In 2015, American journalist Andy Greenberg from Wired reporter was driving around 70 mph in a Jeep Cherokee in St Louis. In his words: “The Jeep Cherokee started blasting cold air at the maximum setting, chilling the sweat on my back through the in-seat climate control system. Next the radio switched to the local hip-hop station and began blaring Skee-lo at full volume. I spun the control knob left and hit the power button, to no avail. Then the windshield wipers turned on, and wiper fluid blurred the glass.”
This would be terrifying to any commuter, however, Greenberg was expecting it. In fact, he had journeyed to St Louis to be a test subject for ethical hackers Charlie Miller and Chris Valasek, to test the research they had carried out over the last year.
The result of their labours was a hacking technique, using what is known as a zero-day exploit, that had the potential to target Jeep Cherokees and give the attacker wireless control, via the Internet, to any number of these vehicles on the road. Scary stuff.
The reason this incident stood out, is that it exposed the vulnerability of vehicles, and shone the spotlight on how cars could not only be targeted by hackers, but could be an impediment to the development of cyber security.
After all, anything that can be connected to the internet is a potential target – as vehicles can be considered part of the internet of things (IoT). The difference, is that hacking a fridge or a wearable could be economically and even physically inconvenient, while hacking a car can put lives at risk, and even be used to target high-profile individuals for assassination attempts.
In the years that follows, it has emerged that automotive is one of the sectors in which digital transformation is happening most rapidly. It was estimated that by this year, a staggering 25% of vehicles in the global car fleet would be connected to the internet, and that number is set to soar to 86% by 2025.
There’s no doubt that the digitisation of transport is a surefire sign of progress, as it enhances the capabilities of vehicles – particularly when it comes to control and safety, it catapults autonomous driving into the next level, and it provides better experiences to drivers by harnessing the power of telematic services and smart mobility.
However, every piece that connects a car to a network widens the potential attack surface, and serves as a potential foot in the door for digital attackers. The problem is exacerbated if we take into account the vastly extended perimeter and billions of data points shared between vehicles, applications, and networks.
Today’s vehicles are configured using approximately 100 million lines of code that the manufacturers store in an electronic control units (ECUs). This controls every element of the vehicle, from the electronics and brakes, to the cameras, sensors, and safety features. The ECU communicates and analyses the roads via a controller area network (CAN) which is either connected or spliced to external nodes.
Unfortunately, this means that bad actors have the ability to can gain access to a vehicle via a USB, Bluetooth, navigation consoles, wireless or cellular signals, as well as a full range of monitoring systems. Naturally, this is a major concern for drivers and car manufacturers alike, considering that a vast amount of data is gathered by a moving vehicle, through its sensors, GPS, radars, cameras, and the system in general.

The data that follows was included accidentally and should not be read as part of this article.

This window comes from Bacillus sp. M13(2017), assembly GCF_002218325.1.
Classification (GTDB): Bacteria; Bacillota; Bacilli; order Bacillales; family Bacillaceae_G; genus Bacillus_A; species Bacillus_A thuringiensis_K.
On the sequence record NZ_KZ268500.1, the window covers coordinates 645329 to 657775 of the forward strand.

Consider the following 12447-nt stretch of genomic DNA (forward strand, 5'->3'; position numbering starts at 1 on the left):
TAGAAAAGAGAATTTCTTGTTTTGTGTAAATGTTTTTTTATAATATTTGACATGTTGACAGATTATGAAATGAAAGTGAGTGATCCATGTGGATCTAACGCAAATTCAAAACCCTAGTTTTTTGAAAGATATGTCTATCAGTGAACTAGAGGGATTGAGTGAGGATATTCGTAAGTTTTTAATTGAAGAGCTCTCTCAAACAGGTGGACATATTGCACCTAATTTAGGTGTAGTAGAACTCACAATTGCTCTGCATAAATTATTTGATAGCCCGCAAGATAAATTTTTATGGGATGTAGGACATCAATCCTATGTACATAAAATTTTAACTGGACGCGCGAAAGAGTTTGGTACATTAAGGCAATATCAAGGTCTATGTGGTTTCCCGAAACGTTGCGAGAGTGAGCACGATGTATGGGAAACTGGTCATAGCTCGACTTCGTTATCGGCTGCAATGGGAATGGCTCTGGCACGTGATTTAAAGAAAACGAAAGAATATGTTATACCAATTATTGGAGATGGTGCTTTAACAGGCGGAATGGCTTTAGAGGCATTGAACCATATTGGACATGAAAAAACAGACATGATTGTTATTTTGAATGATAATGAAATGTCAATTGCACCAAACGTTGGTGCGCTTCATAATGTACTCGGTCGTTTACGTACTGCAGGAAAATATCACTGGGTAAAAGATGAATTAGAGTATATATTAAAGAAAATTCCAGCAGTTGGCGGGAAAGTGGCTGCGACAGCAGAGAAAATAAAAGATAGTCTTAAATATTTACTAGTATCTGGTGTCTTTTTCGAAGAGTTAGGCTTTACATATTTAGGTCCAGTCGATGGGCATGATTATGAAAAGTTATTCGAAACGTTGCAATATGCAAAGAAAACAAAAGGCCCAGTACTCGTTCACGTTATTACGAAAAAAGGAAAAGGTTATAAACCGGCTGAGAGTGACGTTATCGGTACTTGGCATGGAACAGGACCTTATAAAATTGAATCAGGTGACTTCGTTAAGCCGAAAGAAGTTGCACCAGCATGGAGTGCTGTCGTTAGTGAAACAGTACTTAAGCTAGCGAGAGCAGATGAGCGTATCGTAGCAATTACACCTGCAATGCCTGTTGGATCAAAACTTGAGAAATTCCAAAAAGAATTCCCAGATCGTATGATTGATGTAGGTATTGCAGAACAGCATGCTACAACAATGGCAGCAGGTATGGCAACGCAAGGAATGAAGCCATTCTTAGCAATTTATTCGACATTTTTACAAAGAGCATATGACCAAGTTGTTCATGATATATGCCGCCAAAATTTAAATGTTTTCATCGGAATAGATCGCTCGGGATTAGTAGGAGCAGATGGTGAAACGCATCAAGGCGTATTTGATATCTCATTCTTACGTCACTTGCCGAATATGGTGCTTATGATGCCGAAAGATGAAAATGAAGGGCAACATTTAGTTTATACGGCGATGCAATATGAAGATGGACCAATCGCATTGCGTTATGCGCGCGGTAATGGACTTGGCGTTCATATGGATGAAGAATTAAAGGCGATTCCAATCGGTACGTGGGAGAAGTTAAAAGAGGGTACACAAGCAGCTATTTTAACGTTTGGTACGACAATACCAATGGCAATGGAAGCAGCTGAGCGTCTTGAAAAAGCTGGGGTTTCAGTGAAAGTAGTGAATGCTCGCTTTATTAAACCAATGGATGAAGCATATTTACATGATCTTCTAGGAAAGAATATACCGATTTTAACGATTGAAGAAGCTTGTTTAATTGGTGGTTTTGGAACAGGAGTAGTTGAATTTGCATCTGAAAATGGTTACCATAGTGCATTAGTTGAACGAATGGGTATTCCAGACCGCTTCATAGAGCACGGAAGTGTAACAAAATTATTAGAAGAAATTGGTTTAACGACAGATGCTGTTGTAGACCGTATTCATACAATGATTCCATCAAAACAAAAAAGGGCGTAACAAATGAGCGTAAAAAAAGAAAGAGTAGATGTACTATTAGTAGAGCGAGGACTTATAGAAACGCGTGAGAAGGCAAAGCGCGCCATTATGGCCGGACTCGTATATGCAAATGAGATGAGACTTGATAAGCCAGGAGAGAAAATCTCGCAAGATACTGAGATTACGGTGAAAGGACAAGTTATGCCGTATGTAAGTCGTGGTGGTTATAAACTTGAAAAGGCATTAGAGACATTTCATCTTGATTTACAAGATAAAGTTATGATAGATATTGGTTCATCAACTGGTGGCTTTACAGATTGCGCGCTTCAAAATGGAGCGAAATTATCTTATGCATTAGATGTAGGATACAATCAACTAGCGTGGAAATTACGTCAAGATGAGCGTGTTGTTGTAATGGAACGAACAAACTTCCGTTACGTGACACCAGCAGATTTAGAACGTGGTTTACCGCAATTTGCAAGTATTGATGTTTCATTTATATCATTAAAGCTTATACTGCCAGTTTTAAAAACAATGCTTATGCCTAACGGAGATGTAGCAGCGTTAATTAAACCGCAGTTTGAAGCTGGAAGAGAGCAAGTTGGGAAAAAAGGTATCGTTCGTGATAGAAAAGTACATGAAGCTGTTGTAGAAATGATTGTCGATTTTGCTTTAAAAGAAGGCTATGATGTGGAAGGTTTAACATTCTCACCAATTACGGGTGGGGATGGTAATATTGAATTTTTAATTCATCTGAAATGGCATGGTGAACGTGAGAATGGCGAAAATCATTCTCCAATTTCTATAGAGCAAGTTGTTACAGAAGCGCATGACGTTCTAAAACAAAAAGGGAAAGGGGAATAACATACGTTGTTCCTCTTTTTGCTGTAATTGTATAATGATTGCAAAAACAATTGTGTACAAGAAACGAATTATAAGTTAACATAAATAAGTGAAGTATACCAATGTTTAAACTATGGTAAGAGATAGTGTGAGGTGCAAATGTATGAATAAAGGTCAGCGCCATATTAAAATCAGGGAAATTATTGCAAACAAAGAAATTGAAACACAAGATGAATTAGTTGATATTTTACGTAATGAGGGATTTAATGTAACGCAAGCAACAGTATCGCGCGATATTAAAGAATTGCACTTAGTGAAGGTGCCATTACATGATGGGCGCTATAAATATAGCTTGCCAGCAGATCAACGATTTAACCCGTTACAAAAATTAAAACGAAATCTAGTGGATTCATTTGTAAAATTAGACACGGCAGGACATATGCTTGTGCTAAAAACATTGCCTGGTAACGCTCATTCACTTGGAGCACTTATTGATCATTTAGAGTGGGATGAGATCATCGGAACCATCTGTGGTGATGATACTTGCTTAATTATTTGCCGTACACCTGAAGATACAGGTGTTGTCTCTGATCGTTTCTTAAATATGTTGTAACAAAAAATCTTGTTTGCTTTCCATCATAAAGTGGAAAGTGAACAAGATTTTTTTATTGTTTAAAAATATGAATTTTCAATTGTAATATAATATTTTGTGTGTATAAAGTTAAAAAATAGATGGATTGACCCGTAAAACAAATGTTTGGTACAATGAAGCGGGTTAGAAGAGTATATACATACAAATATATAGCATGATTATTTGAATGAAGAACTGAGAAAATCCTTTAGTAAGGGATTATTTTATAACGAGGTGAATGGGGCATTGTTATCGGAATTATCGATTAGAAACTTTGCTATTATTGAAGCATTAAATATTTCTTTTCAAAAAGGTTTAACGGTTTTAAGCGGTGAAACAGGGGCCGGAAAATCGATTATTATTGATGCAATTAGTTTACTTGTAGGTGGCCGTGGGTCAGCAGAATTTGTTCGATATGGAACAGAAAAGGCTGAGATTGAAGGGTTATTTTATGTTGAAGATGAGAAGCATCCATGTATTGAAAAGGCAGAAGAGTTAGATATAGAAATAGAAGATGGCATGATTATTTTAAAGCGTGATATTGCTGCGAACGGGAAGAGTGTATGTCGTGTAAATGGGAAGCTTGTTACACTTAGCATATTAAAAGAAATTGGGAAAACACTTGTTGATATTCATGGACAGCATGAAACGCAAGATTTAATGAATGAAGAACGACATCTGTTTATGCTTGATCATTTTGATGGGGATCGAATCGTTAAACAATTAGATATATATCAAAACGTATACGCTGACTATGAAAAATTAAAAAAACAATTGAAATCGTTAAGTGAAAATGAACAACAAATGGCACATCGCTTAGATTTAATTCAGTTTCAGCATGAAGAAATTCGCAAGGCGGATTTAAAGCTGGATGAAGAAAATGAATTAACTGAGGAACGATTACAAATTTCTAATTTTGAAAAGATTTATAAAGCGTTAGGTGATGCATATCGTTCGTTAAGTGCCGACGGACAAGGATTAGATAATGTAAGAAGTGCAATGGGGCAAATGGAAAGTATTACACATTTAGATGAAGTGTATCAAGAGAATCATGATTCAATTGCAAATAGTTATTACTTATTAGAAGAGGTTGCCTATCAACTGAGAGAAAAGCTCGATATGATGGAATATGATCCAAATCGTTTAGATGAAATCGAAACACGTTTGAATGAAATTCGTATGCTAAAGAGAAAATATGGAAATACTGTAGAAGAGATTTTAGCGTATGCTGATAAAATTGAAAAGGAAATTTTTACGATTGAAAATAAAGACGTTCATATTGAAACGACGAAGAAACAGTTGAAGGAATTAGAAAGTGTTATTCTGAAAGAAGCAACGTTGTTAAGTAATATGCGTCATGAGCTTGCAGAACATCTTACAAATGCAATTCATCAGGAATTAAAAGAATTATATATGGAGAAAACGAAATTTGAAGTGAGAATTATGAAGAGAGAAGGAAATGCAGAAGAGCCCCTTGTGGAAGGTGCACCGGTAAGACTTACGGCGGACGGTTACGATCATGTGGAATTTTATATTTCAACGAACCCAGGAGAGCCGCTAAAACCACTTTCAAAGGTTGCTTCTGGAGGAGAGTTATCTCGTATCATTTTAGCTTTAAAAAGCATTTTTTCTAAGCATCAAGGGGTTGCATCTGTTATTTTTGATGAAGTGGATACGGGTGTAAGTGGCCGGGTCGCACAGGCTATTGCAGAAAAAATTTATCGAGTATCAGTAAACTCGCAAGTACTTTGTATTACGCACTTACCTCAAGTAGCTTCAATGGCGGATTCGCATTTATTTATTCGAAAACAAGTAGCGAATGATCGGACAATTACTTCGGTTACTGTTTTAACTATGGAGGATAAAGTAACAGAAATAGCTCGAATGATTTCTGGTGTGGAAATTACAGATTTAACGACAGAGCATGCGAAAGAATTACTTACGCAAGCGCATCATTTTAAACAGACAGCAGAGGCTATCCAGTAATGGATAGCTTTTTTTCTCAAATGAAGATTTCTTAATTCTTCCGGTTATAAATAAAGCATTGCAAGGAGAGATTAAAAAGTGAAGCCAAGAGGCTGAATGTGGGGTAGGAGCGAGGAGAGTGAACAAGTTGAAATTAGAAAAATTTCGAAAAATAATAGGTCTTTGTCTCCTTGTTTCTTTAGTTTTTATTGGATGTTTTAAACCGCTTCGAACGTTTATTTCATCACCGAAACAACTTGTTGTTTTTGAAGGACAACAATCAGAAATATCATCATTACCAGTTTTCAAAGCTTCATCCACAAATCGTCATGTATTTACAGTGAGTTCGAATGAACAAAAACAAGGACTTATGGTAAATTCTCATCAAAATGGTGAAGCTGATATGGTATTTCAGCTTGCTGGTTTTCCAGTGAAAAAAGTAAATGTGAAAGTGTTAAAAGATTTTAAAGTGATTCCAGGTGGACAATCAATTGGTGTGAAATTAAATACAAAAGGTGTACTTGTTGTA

Sensors are a particular danger, because autonomous vehicles use them to establish the condition of the environment because they lack drivers who are in control. Sensors include light detection and ranging (LIDAR), radar systems, GPS, visual and ultrasonic sensors, not have drivers to control them. The sensors used are the radar system, and more. All these sensors enable a self-driving car to avoid collisions, navigate securely, and pinpoint pedestrians and other obstacles around them. If sensors are controlled by malicious actors, the results could be catastrophic.
It’s not all bad news though, the recent UNECE R155 regulation requires automotive manufacturers to assess whether any implemented cyber security measures are able to effectively withstand emerging cyber threats and known vulnerabilities. In addition, they are mandated to provide relevant data to support the analysis of any attempted or successful attacks.
Cyber security firm Sababa has Automotive Analysis of Compromise which provides an extensive review of all of this data to help automotive manufacturers fulfil the requirements in terms of these current regulations.
The solution has a range of features, including investigation of cyber security incidents on vehicles and vehicle infrastructures, conducted across open source, deep web and dark net sources. It offers detailed reports with all the necessary information on the attacker, including their tactics, techniques, and procedures.
Sabada believes the answer to these risks is called Vehicle-SOC, often abbreviated as V-SOC. These are Security Operation Centers which are dedicated to the identification of specific anomalies by employing AI technologies developed specifically for the automotive industry.
Today’s V-SOCs contain a range of technologies, processes, and highly specialised personnel, who are able to integrate threat intelligence focused specifically on the automotive sector, to help detect anomalies, and develop the necessary response workflow in the event of an accident or breach of the IT systems.
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